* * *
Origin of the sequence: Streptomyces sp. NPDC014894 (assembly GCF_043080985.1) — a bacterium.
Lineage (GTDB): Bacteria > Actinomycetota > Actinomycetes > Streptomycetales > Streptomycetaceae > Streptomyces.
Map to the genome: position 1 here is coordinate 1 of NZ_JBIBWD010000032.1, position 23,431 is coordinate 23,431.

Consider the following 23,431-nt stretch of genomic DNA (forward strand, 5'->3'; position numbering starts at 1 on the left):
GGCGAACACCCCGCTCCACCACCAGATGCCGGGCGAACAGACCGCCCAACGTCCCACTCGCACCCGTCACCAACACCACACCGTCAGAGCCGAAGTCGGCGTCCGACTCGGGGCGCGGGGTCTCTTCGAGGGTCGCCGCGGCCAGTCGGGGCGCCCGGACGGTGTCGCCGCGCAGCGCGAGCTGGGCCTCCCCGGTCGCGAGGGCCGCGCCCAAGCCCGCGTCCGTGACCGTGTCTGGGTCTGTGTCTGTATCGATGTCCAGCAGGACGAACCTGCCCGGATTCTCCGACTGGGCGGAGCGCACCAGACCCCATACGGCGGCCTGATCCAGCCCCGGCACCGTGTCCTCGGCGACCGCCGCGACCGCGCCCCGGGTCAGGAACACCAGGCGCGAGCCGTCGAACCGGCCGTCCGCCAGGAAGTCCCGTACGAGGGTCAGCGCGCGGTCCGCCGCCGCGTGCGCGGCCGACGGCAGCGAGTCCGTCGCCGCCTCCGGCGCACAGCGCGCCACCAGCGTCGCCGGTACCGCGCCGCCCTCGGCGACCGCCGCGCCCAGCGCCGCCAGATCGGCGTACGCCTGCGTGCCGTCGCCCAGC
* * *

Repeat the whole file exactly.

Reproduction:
Origin of the sequence: Streptomyces sp. NPDC014894 (assembly GCF_043080985.1) — a bacterium.
Lineage (GTDB): Bacteria > Actinomycetota > Actinomycetes > Streptomycetales > Streptomycetaceae > Streptomyces.
Map to the genome: position 1 here is coordinate 1 of NZ_JBIBWD010000032.1, position 23,431 is coordinate 23,431.

Consider the following 23,431-nt stretch of genomic DNA (forward strand, 5'->3'; position numbering starts at 1 on the left):
GGCGAACACCCCGCTCCACCACCAGATGCCGGGCGAACAGACCGCCCAACGTCCCACTCGCACCCGTCACCAACACCACACCGTCAGAGCCGAAGTCGGCGTCCGACTCGGGGCGCGGGGTCTCTTCGAGGGTCGCCGCGGCCAGTCGGGGCGCCCGGACGGTGTCGCCGCGCAGCGCGAGCTGGGCCTCCCCGGTCGCGAGGGCCGCGCCCAAGCCCGCGTCCGTGACCGTGTCTGGGTCTGTGTCTGTATCGATGTCCAGCAGGACGAACCTGCCCGGATTCTCCGACTGGGCGGAGCGCACCAGACCCCATACGGCGGCCTGATCCAGCCCCGGCACCGTGTCCTCGGCGACCGCCGCGACCGCGCCCCGGGTCAGGAACACCAGGCGCGAGCCGTCGAACCGGCCGTCCGCCAGGAAGTCCCGTACGAGGGTCAGCGCGCGGTCCGCCGCCGCGTGCGCGGCCGACGGCAGCGAGTCCGTCGCCGCCTCCGGCGCACAGCGCGCCACCAGCGTCGCCGGTACCGCGCCGCCCTCGGCGACCGCCGCGCCCAGCGCCGCCAGATCGGCGTACGCCTGCGTGCCGTCGCCCAGC